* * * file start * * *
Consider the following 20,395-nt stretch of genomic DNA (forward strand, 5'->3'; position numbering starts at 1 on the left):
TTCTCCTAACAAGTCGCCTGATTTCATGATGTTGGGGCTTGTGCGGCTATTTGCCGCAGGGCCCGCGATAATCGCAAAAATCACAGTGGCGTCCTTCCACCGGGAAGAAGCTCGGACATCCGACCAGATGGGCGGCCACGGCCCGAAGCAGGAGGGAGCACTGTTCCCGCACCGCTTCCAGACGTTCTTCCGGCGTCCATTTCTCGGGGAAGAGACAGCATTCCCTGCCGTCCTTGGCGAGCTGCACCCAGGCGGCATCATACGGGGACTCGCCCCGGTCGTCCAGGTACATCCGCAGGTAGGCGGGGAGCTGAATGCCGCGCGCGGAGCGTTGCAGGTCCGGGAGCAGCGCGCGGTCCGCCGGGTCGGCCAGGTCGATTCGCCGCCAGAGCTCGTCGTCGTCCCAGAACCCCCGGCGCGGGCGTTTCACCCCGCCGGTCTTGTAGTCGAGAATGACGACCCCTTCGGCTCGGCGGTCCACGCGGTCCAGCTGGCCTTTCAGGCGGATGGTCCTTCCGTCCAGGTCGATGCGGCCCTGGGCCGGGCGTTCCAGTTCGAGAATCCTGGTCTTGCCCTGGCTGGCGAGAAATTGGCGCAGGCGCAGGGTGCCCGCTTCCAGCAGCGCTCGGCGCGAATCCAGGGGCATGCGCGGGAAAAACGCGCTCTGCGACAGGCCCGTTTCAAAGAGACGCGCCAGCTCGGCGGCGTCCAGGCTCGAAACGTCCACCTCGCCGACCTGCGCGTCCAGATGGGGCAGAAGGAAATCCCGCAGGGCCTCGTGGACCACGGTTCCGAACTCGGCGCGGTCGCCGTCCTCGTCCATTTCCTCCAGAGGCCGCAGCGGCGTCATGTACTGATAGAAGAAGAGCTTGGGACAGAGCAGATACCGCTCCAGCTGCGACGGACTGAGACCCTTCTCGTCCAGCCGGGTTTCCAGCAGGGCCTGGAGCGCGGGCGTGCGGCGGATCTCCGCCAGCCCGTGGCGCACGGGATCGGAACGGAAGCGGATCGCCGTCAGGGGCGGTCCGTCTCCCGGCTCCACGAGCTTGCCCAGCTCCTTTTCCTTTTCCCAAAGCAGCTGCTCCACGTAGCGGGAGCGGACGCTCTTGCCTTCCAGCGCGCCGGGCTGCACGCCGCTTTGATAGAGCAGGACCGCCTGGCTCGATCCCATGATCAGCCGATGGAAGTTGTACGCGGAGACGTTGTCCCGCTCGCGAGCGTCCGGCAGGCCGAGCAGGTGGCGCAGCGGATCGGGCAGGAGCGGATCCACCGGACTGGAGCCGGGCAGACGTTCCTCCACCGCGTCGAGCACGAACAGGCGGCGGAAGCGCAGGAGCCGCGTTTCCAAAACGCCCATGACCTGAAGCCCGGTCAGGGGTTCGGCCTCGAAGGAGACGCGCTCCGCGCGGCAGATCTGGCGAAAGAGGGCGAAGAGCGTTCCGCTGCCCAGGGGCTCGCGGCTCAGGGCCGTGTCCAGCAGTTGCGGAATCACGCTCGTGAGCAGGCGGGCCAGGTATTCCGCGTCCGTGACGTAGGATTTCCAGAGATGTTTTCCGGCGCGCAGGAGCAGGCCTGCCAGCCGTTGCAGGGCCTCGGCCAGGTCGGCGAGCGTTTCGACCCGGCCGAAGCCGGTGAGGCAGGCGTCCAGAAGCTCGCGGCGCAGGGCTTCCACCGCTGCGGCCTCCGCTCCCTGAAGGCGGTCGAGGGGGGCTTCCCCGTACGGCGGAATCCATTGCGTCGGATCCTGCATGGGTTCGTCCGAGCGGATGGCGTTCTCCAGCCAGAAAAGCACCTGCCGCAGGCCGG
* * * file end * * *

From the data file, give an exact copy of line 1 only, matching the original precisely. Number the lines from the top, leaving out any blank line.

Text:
Consider the following 20,395-nt stretch of genomic DNA (forward strand, 5'->3'; position numbering starts at 1 on the left):